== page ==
It’s five answers to five questions. Here we go…
1. I found my company’s layoff plans on the copier … and distributed them
There are several changes happening at my current workplace. A month and a half ago there was an announcement that we would be organizing a few departments into a new model which came directly after higher-ups laid off 3 directors very suddenly. This was not due to performance issues but specifically part of the plan to move forward with a new model. They even escorted one of them out of the building with security. This employee had been with the organization for 35 years and did nothing wrong but apparently they do this to prevent retaliation. Needless to say, there are trust issues now and each week there seems to be a new issue.
We were told at the beginning of this process that no one would be losing their jobs and that the company was working to procure raises for everyone are on the same level as other professionals in our area. There hasn’t been a lot of communication since and morale is low. Our previous leadership had been advocating for our raises prior to being laid off.
A colleague of mine found a copy of the proposed restructuring plan on a copy machine in a common area. The plan had significant staffing cuts in some areas and we had heard nothing about it. We were promised staff input and public forums about any changes. This employee shared this information with me and another colleague. We thought about approaching our manager but thought they might sweep it under the rug and avoid our questions. After a sleepless night, I spoke with my colleagues and made a copy of this document and anonymously distributed it. Within hours, there was a response and it seems the higher-ups are now having meetings to actively deal with issues. However, our manager is also accusing someone of breaking into their office which isn’t the case. This document was left on a copy machine and anyone could have seen it. Our manager believes whoever did this only wanted to share information and wasn’t being malicious but should have gone about it a different way.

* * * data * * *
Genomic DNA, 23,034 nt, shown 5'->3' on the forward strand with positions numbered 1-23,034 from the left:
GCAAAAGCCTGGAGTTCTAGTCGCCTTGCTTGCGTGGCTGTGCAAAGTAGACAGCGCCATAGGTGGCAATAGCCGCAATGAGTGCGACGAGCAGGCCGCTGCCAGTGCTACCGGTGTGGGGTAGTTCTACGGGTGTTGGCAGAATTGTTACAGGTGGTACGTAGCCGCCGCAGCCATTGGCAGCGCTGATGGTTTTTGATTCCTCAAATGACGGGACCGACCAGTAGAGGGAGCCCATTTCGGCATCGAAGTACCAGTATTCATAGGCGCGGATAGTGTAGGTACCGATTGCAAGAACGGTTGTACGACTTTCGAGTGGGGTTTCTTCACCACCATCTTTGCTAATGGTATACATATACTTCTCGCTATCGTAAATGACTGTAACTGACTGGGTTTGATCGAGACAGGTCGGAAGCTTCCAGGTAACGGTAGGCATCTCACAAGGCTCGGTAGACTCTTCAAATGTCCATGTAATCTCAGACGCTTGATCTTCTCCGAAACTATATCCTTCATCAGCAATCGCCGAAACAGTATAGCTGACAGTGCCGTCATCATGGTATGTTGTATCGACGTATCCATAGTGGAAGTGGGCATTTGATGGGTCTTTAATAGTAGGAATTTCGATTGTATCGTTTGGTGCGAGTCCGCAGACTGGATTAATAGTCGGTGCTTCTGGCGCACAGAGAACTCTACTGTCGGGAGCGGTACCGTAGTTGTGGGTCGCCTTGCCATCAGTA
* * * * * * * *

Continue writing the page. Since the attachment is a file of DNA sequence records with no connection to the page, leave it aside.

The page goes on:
Part of me feels guilty but part of me is happy that we are finally getting included in big decisions and our raises are now at the forefront. What are your thoughts? I feel terrible for upsetting our manager but I feel like we were owed direct answers and weren’t getting any until this happened.
I mean … they left it on a copy machine. Whoever did that basically invited this to happen. Should you distributed it? No; it wasn’t yours to share. Is it understandable that you did anyway? Yes. (At least, given the fact that it appeared you’d been lied to. Without that detail, my answer would be no.) Is it possibly pushing your company to be more transparent with you? Yes.
That said, I wouldn’t assume that this will change their layoff plans or that it will result in raises. Those aren’t usually things that happen just because people learn about layoffs being planned (in fact, I’d say raises are probably fairly unlikely right now, but who knows).
2. My new job okayed my trip but now says I can’t have the time off
In August, I was offered (and accepted) a new job at a company. At the negotiation stage, I said I had an upcoming trip in December and the new company agreed I could take it.
Well, December is here … and the company is now saying that they can’t let me go due to a myriad of reasons, including being short-staffed, rolling out a new HRIS (in which I will be taking on some additional work), the tight turnaround for three-day pay periods in December, and any month/year end recon that I need to do will have to be done in a two-day timespan. My only saving grace is that I don’t have plane tickets in hand.
My boss says she feels horrible. We have a great relationship and are pretty candid with each other. I’m irritated, but also understand (life happens, eh, and when trying to make this a long-term career oriented role … I’m not sure I want to chance this). I’ve offered to take a company owned laptop with me and work from there, but in the insurance world they’re not keen on that.
I know this is legal, but should I fight back for something (additional vacation days?) to make up for this? I’ve been here three months and don’t want to rock the boat. We are going through some changes and looking to hire a counterpart to my role, but so far we don’t have anyone yet.
I think you’re right to be irritated, but it sounds like you like your job and your boss and think that their reasoning here is understandable rather than outlandish. I wouldn’t think of it as “fighting back” (which is more adversarial than it needs to be), but what about saying something like this: “I can’t say I’m not disappointed since I thought we’d nailed this down when I was hired and talked about it as part of the offer, but I understand what your concerns are. Would it be possible to do something to make up for it, like a few extra vacation days for when I reschedule the trip down the road?”